Nourishing The Ecosystem

Bacteria! Ew!

The kind of bugs we are always washing our hands to get rid of, the ones responsible for runny nose, bad cough and pesky pimples are actually something that are actually a big part of what we are. Actually, let me go further and say that if you thought our body is one giant network of organs, tissues and stuff made of human cells, you will be only half right. Our body is actually an ecosystem of 30-50 trillion human cells combined with 30-50 trillion of varieties of bacteria. More than 800 species of bacteria reside in the human gut and 30–40 species dominate this community, comprising up to 99% of the total population

So, when you pick up something to eat, you are nourishing an entire ecosystem. Obviously, you need to think about eating right kind of food that that will help bacteria in your body to flourish, and your ecosystem to thrive.

There is now a pretty good amount of research that concludes importance of eating bacteria friendly foods. Fermented foods are obvious choices. Here are a number of foods that you should be eating more of:

Yogurt, Kefir and Whey

It’s no wonder that food that contain live cultures of good bacteria can help restore the variety and quantity of your gut flora. Yogurt and Kefir contain specific bacteria that work to keep the acidity level of the GI tract high, making it an unfriendly environment for deleterious microorganism to proliferate. As many as 100 million bacteria can be in just one gram of yogurt.



Sauerkraut, Kimchi, Pickles

Sauerkraut is pickled / fermented cabbage. If you haven’t had this before, it might be a good idea to start incorporating it in your diet, like, immediately. Pickles that are made by fermenting vegetables such as cabbage, dill, beets etc, are excellent probiotics and sources of varieties of bacteria. However, pickles made with vinegar do not have the same benefits.



Miso and Tempeh

Did you know that a good Miso can take 1-3 years to ferment? Over such a long period, Miso acquires a team of beneficial bacteria in it. If you don’t know what Miso is, you can try it a few times first in a Japanese restaurant, make sure you like/acquire the taste before attempting to make it at home. If you have hypertension though, it’s better to keep Miso consumption low because of high levels of Sodium in it.

If you are in a mood for very light soup, may I suggest one of the best possible recipe? Just heat bone broth and add a tbsp of Miso paste after removing it from heat.

Tempeh, is another fermented Soy food that originated in Indonesia by accident. As it goes with most fermented products, Tempeh can be an acquired taste.  Talking about acquired tastes, yet another fermented soy food in the same class is, Natto. Now, Natto can be seriously acquired taste unless you are Japanese and grew up with it.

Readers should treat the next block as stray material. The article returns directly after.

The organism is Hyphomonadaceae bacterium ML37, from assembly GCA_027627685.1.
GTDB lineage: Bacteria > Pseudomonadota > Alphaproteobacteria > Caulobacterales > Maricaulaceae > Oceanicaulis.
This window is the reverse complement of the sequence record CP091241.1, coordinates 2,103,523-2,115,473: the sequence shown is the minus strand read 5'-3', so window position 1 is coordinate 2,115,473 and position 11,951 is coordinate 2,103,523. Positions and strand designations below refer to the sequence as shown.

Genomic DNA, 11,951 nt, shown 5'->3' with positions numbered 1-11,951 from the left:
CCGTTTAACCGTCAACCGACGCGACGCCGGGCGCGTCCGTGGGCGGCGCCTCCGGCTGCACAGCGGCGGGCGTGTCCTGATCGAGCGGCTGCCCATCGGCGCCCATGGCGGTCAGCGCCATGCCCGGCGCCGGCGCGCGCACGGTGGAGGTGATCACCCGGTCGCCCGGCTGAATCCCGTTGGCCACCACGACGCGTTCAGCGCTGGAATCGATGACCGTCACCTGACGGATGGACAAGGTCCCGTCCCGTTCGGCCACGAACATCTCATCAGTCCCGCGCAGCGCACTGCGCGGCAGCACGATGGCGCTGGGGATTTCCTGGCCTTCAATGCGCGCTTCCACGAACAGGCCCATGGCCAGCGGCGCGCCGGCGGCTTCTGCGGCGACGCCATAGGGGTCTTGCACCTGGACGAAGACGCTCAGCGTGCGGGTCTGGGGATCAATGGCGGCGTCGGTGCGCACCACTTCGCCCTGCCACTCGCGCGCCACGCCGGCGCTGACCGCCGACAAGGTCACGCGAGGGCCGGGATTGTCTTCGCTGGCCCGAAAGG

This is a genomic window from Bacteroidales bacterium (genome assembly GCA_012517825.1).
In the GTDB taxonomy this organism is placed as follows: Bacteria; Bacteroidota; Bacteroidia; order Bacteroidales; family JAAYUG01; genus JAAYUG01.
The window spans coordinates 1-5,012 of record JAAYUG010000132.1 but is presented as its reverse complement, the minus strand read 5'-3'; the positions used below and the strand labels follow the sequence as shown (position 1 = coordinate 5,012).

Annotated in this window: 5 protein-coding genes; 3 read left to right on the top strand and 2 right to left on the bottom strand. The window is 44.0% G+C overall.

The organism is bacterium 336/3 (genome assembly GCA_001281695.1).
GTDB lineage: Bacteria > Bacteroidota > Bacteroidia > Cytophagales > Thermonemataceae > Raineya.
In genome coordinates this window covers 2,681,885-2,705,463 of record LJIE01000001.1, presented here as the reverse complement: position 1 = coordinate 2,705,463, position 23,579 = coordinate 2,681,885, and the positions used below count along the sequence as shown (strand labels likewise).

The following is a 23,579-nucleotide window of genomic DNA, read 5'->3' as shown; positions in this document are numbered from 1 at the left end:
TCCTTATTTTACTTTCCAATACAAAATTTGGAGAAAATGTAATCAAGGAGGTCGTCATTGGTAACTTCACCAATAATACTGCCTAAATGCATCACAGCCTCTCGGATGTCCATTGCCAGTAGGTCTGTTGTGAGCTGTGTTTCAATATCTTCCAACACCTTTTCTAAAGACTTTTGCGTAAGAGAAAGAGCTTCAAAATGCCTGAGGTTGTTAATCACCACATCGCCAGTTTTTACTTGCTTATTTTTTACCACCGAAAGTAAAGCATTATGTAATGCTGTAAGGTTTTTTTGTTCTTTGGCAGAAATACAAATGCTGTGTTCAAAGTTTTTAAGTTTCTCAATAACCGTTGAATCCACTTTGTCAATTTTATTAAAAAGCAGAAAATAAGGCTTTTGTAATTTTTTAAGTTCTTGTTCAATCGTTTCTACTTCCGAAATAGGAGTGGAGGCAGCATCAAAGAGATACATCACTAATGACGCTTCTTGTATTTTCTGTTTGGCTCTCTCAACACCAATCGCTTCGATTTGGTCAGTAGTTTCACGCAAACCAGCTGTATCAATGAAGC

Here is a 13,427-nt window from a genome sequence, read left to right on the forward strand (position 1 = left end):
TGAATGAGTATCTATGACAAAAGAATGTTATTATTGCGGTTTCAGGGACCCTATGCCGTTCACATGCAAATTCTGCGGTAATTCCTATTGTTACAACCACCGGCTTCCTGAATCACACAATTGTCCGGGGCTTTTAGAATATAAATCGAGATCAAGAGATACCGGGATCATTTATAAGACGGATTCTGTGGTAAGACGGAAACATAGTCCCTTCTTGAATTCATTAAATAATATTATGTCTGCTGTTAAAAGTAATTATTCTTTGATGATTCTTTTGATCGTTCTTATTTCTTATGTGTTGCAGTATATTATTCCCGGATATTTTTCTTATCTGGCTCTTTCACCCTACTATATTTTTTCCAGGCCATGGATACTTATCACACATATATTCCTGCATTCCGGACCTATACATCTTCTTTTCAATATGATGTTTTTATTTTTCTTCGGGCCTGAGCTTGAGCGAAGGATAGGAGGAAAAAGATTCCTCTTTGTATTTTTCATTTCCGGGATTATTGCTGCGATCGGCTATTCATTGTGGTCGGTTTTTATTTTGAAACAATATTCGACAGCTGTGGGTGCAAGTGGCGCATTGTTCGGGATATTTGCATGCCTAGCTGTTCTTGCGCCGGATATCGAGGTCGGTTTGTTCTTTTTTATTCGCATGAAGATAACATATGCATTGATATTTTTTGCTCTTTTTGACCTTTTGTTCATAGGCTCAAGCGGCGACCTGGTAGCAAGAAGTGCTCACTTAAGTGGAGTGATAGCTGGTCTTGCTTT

A banana a day? Yes, this humble probiotic fruit has not gotten the limelight that it deserves. Other than the fact that Bananas have such a great list of nutrients, they are also mostly resistant starch. These kind of starches are great for us because our bacterial friends in the gut thrive on them. Raw bananas have higher resistant starch than the fully ripened ones. A great way to consume raw banana is to substitute potatoes in recipes with it. Banana fries anyone?


Cruciferous Veggies (Cauliflower, Kale, Cabbage, Broccoli)

Research indicates that some veggies have substantial effect on population of gut bacteria. Cruciferous vegetables, a family of veggies such as Broccoli, Cauliflower, Kale, Cabbage and Brussel Sprouts, are particularly very helpful. Obviously, these vegetables are, in general, loaded with nutrients that we need anyway.


Jerusalem Artichokes (Sun Chokes)

The first time I saw SunChokes, I almost thought that they were a variety of Ginger. They look like ones but these tubers, unlike Potatoes, are made of Inulin, a type of resistant starch. Just like raw Bananas, Jerusalem Artichokes are loved by bacteria in our colon where it’s broken down into a state called pre-biotic and becomes nourishing food for them. Also unlike Potatoes, you can use them without fear of elevated blood sugar.


All legumes feed very well to good bugs. Packed with fibers, B Vitamins, and folate, they should be inevitably be part of your daily diet. Consume them as bean curry (Rajma), in salads, or even in your drink (Che Bau Ma).


This entry was posted in General.